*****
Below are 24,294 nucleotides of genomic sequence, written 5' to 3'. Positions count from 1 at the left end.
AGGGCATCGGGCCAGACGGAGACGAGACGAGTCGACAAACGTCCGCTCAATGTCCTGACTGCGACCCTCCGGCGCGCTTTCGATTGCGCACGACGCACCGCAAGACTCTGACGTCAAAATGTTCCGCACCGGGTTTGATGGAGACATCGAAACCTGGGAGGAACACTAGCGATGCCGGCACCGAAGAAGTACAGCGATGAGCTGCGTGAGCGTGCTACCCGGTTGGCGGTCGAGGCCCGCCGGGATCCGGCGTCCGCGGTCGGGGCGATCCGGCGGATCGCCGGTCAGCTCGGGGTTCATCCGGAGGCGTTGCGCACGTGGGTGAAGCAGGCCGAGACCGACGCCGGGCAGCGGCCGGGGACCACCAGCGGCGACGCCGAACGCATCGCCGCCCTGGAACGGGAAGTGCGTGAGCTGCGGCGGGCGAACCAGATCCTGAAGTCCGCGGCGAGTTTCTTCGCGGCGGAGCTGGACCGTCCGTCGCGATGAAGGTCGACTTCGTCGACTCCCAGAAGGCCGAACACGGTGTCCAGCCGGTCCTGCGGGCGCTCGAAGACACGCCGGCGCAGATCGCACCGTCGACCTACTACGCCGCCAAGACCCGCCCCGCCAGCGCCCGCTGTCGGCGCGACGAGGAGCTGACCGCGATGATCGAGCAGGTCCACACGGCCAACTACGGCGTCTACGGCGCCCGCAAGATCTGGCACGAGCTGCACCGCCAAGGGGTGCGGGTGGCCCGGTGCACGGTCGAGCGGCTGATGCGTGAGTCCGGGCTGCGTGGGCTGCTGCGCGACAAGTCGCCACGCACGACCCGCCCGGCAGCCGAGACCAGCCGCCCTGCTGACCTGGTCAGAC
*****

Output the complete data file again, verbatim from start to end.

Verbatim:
Below are 24,294 nucleotides of genomic sequence, written 5' to 3'. Positions count from 1 at the left end.
AGGGCATCGGGCCAGACGGAGACGAGACGAGTCGACAAACGTCCGCTCAATGTCCTGACTGCGACCCTCCGGCGCGCTTTCGATTGCGCACGACGCACCGCAAGACTCTGACGTCAAAATGTTCCGCACCGGGTTTGATGGAGACATCGAAACCTGGGAGGAACACTAGCGATGCCGGCACCGAAGAAGTACAGCGATGAGCTGCGTGAGCGTGCTACCCGGTTGGCGGTCGAGGCCCGCCGGGATCCGGCGTCCGCGGTCGGGGCGATCCGGCGGATCGCCGGTCAGCTCGGGGTTCATCCGGAGGCGTTGCGCACGTGGGTGAAGCAGGCCGAGACCGACGCCGGGCAGCGGCCGGGGACCACCAGCGGCGACGCCGAACGCATCGCCGCCCTGGAACGGGAAGTGCGTGAGCTGCGGCGGGCGAACCAGATCCTGAAGTCCGCGGCGAGTTTCTTCGCGGCGGAGCTGGACCGTCCGTCGCGATGAAGGTCGACTTCGTCGACTCCCAGAAGGCCGAACACGGTGTCCAGCCGGTCCTGCGGGCGCTCGAAGACACGCCGGCGCAGATCGCACCGTCGACCTACTACGCCGCCAAGACCCGCCCCGCCAGCGCCCGCTGTCGGCGCGACGAGGAGCTGACCGCGATGATCGAGCAGGTCCACACGGCCAACTACGGCGTCTACGGCGCCCGCAAGATCTGGCACGAGCTGCACCGCCAAGGGGTGCGGGTGGCCCGGTGCACGGTCGAGCGGCTGATGCGTGAGTCCGGGCTGCGTGGGCTGCTGCGCGACAAGTCGCCACGCACGACCCGCCCGGCAGCCGAGACCAGCCGCCCTGCTGACCTGGTCAGAC